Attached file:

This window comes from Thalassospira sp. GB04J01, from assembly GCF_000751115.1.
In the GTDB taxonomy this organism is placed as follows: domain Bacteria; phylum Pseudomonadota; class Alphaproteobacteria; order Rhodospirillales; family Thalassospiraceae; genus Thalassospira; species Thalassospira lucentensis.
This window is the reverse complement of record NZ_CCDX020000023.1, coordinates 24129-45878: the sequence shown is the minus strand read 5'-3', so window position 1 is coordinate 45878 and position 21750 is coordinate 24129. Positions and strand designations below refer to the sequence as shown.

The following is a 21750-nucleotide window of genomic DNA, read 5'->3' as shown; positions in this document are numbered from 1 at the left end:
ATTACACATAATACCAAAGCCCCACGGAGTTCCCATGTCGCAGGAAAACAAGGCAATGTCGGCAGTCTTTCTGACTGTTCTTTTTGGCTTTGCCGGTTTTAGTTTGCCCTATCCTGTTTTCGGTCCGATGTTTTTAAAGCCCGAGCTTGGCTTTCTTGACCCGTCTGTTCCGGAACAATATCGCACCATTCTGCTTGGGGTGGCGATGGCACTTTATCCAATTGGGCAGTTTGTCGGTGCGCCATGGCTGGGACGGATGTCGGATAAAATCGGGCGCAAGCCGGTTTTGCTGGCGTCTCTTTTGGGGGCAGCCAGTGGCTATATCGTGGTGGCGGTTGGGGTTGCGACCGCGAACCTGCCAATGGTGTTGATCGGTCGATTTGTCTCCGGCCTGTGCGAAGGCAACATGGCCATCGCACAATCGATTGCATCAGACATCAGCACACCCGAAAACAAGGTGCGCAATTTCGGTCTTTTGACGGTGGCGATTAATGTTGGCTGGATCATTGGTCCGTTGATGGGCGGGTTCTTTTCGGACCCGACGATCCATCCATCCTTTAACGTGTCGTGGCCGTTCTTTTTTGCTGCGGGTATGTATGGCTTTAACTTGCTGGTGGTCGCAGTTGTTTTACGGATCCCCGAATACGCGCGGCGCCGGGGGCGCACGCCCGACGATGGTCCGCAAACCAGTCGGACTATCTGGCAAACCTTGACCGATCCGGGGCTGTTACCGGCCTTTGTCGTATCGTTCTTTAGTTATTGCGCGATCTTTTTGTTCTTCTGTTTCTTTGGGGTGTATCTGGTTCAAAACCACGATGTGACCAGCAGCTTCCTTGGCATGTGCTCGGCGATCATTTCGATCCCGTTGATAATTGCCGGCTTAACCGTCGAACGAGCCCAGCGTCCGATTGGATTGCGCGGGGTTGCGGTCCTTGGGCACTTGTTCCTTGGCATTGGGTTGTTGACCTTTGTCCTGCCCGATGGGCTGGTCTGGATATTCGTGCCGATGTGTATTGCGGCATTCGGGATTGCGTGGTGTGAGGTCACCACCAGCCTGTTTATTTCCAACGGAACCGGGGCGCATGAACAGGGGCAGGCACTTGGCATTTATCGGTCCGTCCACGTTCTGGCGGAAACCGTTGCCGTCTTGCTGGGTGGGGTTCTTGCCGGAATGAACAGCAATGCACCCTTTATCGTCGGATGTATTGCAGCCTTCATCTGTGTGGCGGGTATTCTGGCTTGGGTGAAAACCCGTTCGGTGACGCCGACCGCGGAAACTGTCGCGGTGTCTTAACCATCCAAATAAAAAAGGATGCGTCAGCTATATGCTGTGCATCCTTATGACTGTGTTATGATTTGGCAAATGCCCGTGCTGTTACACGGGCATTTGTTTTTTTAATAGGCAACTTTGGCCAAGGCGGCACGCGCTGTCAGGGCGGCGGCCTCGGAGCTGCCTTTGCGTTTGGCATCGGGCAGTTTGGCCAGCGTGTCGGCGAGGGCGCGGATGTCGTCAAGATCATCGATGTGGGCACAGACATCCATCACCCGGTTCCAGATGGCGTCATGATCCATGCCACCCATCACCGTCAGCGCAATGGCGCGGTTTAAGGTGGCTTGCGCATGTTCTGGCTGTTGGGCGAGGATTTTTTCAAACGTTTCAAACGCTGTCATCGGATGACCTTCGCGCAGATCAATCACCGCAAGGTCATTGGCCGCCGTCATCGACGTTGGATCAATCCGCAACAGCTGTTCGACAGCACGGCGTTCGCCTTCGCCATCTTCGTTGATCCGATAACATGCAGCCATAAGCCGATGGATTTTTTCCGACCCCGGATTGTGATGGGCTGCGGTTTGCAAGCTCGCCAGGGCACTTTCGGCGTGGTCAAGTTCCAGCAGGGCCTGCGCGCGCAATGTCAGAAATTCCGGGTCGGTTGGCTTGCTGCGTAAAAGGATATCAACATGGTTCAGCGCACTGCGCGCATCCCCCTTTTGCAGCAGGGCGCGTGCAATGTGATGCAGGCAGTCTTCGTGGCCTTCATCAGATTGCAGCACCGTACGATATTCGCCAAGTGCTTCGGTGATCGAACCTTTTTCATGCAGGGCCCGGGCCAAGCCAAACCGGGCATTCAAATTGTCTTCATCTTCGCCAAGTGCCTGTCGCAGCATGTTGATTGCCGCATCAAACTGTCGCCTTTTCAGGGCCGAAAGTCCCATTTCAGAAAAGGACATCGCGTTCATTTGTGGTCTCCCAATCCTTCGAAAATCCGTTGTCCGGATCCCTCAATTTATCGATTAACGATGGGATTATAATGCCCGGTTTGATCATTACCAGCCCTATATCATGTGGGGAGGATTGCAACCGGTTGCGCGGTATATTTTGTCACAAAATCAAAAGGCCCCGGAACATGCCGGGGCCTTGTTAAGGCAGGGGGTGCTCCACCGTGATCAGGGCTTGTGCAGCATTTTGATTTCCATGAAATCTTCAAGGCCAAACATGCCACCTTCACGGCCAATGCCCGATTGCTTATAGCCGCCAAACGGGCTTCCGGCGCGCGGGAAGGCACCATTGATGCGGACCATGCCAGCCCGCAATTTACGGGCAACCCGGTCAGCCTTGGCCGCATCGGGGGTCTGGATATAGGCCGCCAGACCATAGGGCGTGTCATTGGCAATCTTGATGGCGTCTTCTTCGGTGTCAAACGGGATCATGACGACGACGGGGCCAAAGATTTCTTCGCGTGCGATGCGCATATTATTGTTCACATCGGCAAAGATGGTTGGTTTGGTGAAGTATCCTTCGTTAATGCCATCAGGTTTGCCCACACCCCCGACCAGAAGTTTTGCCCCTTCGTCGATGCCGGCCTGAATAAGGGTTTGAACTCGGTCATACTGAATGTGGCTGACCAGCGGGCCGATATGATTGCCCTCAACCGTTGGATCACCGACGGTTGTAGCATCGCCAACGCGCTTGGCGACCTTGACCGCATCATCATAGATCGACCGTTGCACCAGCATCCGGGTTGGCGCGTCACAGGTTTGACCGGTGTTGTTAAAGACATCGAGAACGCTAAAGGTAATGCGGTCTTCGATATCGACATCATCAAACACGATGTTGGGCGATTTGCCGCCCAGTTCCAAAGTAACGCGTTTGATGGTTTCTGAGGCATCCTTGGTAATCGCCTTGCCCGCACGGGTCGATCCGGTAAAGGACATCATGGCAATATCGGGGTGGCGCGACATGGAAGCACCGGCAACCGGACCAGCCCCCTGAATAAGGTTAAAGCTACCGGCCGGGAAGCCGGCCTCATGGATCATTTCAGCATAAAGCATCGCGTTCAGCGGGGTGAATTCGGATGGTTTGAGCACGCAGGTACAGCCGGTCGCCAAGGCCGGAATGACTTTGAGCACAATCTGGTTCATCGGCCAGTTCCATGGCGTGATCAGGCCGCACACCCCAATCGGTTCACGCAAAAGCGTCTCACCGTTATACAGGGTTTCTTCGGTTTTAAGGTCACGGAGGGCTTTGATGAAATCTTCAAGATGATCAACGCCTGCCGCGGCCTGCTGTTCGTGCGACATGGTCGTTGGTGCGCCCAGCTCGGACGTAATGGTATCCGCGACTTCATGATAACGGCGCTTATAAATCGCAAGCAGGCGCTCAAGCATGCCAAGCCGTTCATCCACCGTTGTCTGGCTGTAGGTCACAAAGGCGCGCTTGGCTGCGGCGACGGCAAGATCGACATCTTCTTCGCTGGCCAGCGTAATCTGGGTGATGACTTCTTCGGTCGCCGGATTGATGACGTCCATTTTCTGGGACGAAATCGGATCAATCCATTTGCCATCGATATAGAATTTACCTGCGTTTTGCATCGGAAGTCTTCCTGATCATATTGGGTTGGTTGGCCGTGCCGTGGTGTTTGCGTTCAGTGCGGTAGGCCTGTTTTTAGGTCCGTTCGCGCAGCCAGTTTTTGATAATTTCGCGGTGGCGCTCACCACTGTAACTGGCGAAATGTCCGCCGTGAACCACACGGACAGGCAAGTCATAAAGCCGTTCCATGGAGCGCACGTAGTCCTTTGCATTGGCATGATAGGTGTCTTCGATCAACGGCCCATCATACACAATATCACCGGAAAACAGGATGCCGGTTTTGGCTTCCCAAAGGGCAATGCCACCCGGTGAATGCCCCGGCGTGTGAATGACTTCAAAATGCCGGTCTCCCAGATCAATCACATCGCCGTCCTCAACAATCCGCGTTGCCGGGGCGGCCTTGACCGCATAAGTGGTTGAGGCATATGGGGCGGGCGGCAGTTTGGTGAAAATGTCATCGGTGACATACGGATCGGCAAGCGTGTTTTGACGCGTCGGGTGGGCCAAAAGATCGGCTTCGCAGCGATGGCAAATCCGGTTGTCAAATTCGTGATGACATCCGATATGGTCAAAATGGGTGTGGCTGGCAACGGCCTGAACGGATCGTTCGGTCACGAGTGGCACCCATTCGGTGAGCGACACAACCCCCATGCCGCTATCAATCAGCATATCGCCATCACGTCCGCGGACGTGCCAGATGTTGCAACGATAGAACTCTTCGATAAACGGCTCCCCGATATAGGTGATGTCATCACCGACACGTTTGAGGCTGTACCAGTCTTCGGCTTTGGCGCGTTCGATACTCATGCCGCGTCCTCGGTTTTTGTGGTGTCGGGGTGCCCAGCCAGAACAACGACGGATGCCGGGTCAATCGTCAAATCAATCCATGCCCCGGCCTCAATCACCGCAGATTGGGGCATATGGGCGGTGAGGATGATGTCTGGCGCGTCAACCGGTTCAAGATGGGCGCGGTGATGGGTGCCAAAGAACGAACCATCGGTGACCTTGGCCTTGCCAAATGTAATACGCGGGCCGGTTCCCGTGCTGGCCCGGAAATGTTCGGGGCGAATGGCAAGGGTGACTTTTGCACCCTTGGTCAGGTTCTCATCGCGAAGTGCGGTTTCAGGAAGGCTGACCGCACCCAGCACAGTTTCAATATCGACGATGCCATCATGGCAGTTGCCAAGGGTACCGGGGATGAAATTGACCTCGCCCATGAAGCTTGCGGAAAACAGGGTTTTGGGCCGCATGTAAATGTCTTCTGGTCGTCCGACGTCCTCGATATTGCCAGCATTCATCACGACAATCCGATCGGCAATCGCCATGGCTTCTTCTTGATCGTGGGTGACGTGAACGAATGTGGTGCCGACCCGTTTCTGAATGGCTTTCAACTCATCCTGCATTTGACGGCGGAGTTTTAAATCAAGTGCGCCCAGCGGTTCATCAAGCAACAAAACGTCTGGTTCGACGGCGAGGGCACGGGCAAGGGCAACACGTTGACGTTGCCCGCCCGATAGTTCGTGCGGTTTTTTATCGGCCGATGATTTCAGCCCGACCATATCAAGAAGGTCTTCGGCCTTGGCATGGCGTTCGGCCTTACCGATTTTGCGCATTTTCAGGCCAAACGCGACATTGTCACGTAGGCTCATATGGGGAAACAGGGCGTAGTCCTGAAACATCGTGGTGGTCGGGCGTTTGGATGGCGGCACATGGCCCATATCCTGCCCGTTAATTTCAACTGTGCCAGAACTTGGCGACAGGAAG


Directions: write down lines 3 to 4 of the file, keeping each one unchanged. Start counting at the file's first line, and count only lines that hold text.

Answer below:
This window is the reverse complement of record NZ_CCDX020000023.1, coordinates 24129-45878: the sequence shown is the minus strand read 5'-3', so window position 1 is coordinate 45878 and position 21750 is coordinate 24129. Positions and strand designations below refer to the sequence as shown.

The following is a 21750-nucleotide window of genomic DNA, read 5'->3' as shown; positions in this document are numbered from 1 at the left end: